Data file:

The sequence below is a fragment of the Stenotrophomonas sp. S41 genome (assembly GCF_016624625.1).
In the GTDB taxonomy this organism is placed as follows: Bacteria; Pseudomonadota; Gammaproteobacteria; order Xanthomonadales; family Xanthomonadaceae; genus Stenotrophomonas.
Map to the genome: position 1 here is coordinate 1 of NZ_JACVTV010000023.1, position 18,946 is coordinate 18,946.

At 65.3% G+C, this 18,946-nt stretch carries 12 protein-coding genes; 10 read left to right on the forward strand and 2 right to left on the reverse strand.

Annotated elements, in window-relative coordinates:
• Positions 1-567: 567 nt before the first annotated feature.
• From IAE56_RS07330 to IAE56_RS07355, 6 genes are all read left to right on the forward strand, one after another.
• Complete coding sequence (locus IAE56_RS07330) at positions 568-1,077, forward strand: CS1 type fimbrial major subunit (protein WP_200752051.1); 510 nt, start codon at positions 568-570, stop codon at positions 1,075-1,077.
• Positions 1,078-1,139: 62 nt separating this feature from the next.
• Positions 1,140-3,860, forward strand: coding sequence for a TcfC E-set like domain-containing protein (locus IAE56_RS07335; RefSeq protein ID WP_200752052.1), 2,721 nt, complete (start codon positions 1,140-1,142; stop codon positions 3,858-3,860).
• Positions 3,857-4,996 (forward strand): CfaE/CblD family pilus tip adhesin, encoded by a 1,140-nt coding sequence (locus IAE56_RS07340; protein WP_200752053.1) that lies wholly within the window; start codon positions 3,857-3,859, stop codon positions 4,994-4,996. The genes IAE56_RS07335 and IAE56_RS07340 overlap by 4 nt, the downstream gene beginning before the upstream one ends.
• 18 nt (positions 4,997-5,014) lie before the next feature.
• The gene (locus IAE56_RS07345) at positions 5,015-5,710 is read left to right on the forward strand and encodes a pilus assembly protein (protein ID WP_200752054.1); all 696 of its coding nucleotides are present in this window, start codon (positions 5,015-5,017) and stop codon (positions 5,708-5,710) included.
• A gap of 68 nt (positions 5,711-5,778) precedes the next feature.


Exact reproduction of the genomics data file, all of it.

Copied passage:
The sequence below is a fragment of the Stenotrophomonas sp. S41 genome (assembly GCF_016624625.1).
In the GTDB taxonomy this organism is placed as follows: Bacteria; Pseudomonadota; Gammaproteobacteria; order Xanthomonadales; family Xanthomonadaceae; genus Stenotrophomonas.
Map to the genome: position 1 here is coordinate 1 of NZ_JACVTV010000023.1, position 18,946 is coordinate 18,946.

At 65.3% G+C, this 18,946-nt stretch carries 12 protein-coding genes; 10 read left to right on the forward strand and 2 right to left on the reverse strand.

Annotated elements, in window-relative coordinates:
• Positions 1-567: 567 nt before the first annotated feature.
• From IAE56_RS07330 to IAE56_RS07355, 6 genes are all read left to right on the forward strand, one after another.
• Complete coding sequence (locus IAE56_RS07330) at positions 568-1,077, forward strand: CS1 type fimbrial major subunit (protein WP_200752051.1); 510 nt, start codon at positions 568-570, stop codon at positions 1,075-1,077.
• Positions 1,078-1,139: 62 nt separating this feature from the next.
• Positions 1,140-3,860, forward strand: coding sequence for a TcfC E-set like domain-containing protein (locus IAE56_RS07335; RefSeq protein ID WP_200752052.1), 2,721 nt, complete (start codon positions 1,140-1,142; stop codon positions 3,858-3,860).
• Positions 3,857-4,996 (forward strand): CfaE/CblD family pilus tip adhesin, encoded by a 1,140-nt coding sequence (locus IAE56_RS07340; protein WP_200752053.1) that lies wholly within the window; start codon positions 3,857-3,859, stop codon positions 4,994-4,996. The genes IAE56_RS07335 and IAE56_RS07340 overlap by 4 nt, the downstream gene beginning before the upstream one ends.
• 18 nt (positions 4,997-5,014) lie before the next feature.
• The gene (locus IAE56_RS07345) at positions 5,015-5,710 is read left to right on the forward strand and encodes a pilus assembly protein (protein ID WP_200752054.1); all 696 of its coding nucleotides are present in this window, start codon (positions 5,015-5,017) and stop codon (positions 5,708-5,710) included.
• A gap of 68 nt (positions 5,711-5,778) precedes the next feature.